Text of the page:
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Toby Keith’s Stomach Cancer Diagnosis Brings Attention to a Less Common Cancer

CU Cancer Center member Sunnie Kim, MD, emphasizes knowing the risk factors and recognizing the symptoms.

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Written by Rachel Sauer on June 14, 2022

Country music star Toby Keith has been battling stomach cancer, also known as gastric cancer, for the past six months, he announced Sunday on social media.

“Last fall I was diagnosed with stomach cancer,” the 60-year-old musician wrote in a statement on Twitter and Instagram. “I’ve spent the last 6 months receiving chemo, radiation, and surgery. So far, so good. I need time to breathe, recover and relax.”

The native Oklahoman is best known for songs such as “Beer for My Horses” and “Courtesy of the Red, White, and Blue (The Angry American),” and is a longtime supporter of pediatric cancer patients and their families.

His diagnosis spotlights a type of cancer that accounts for about 1.5% of all new cancer diagnoses in the United States each year, according to the American Cancer Society. An estimated 26,380 new cases of stomach cancer will be diagnosed this year, with men facing higher risk than women.

Sunnie Kim, MD, a University of Colorado Cancer Center member and assistant professor of medical oncology in the CU School of Medicine, researches stomach and gastroesophageal junction (GEJ) cancers. She is leading an upcoming clinical trial studying a chemotherapy-free drug treatment regimen for patients with stage IV stomach and GEJ cancers.

We recently spoke with her about this rare but serious diagnosis.

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It seems that stomach cancer is a type of cancer we don’t hear a lot about; why is that?

It’s one of the rarer types of cancer, and in the United States we’ve been seeing the number of new cases decrease over the past decade. This may be for a number of reasons, and one of those is that the incidence of Helicobacter pylori bacteria is much lower in more resourced countries. This bacteria is a significant risk factor in stomach cancer, and it’s still prevalent in developing countries, where sanitation and clean water is still lacking.

Besides the Helicobacter pylori bacteria, what are some of the other risk factors for stomach cancer?

We know that gender is a factor, because stomach cancer is more common in men than in women, and we know that age is, too. A majority of cases are diagnosed in people older than 50. We also know that tobacco use increases stomach cancer risk, as does a diet high in red meat and preserved foods. Diets lower in vegetables and fruits are known risk factors.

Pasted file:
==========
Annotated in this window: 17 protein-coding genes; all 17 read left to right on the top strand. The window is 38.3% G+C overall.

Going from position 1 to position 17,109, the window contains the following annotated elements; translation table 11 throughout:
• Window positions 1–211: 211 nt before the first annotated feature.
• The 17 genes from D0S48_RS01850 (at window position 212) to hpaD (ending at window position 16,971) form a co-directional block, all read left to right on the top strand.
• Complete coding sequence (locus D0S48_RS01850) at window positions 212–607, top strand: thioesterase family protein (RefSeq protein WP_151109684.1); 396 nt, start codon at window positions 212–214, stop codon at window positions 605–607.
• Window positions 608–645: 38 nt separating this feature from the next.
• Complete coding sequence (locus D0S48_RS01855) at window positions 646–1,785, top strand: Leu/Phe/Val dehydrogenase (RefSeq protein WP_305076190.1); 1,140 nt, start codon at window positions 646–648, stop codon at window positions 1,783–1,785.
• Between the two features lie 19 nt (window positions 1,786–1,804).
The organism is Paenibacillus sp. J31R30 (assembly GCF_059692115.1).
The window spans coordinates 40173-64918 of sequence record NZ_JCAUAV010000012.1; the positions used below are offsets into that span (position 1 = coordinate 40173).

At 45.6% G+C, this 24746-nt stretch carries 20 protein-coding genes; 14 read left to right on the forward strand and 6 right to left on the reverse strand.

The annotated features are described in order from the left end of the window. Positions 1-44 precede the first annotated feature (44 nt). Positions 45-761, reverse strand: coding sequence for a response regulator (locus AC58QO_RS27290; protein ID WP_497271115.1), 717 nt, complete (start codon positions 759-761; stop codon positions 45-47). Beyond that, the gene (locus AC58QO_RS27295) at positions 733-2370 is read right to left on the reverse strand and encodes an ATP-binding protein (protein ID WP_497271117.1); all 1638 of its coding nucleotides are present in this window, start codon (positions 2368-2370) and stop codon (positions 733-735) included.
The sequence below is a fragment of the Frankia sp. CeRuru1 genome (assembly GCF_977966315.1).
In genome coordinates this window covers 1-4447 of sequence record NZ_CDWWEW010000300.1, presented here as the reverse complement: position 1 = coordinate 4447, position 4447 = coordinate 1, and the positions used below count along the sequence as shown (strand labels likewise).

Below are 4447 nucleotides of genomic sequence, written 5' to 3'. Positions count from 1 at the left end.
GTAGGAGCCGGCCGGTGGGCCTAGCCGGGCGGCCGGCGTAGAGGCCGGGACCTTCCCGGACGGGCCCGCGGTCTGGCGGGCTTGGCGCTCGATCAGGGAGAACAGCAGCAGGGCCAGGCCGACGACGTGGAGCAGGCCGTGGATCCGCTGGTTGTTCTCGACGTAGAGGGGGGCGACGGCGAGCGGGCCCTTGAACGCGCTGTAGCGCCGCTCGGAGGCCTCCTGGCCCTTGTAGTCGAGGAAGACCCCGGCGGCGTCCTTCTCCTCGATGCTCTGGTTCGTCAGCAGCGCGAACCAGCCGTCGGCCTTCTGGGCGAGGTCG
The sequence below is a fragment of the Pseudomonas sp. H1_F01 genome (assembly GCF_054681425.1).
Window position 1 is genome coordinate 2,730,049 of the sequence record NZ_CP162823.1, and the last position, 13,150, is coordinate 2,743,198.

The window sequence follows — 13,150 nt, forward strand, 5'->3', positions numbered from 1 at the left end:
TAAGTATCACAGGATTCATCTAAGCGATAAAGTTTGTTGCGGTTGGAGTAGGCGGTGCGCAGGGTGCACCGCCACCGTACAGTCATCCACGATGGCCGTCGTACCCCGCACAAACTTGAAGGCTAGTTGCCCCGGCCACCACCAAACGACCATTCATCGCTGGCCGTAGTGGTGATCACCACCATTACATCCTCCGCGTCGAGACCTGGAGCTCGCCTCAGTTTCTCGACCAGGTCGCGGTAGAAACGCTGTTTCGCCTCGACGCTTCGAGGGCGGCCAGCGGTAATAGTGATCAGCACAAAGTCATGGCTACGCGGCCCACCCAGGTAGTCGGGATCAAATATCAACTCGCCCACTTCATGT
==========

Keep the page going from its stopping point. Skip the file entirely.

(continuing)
A very small number of people have genetic risk – for example, we know that mutations of the CDH1 gene are a risk factor, but those happen in only a very small proportion of patients. In those cases, there’s usually a very strong family history of stomach cancer or breast cancer.

What are some of the stomach cancer symptoms to look out for?

Probably the most common symptom is abdominal pain and weight loss when you weren’t trying to lose weight. Sometimes people notice black stool or blood in their stool, and they may experience reflux that doesn’t go away or that persists despite medication. Nausea and vomiting are also common, and so is a feeling of fullness after eating even a small amount of food.

Many of these symptoms occur with other conditions that aren’t cancer, or even other types of cancer. What advice do you give people who hesitate to mention their symptoms to their physician?

It’s true that many of these symptoms most likely are caused by something other than stomach cancer. But speaking as a physician, I absolutely would want patients to mention any symptoms they’re having, anything that’s worrying them. If it’s out of the ordinary for you, or if it persists for several months and doesn’t go away, please mention it to your doctor.

It’s not as common to detect stomach cancer in its earlier stages, but I’ve seen it caught when it has not yet spread and become stage IV. This is another reason I encourage people to mention symptoms that are worrying them to their doctor. Just as an example, there’s a very classic lymph node spread that can happen with stomach cancer ­– a spread to lymph nodes in the left side of the neck – and sometimes that can be caught in a physical exam. But you need to mention your symptoms to your doctor so they can make a point of feeling for that.

What is some of the promising research that’s happening in stomach cancer?

We’re finding a lot of interesting biomarkers, so targeted drugs are being heavily investigated right now as a way of personalizing care to individual patients. Chemotherapy is still the mainstay of treatment for stomach cancer, but we are incorporating immunotherapy more and more and, with patients who are receptive to it, seeing some impressive results.

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Sunnie Kim, MD

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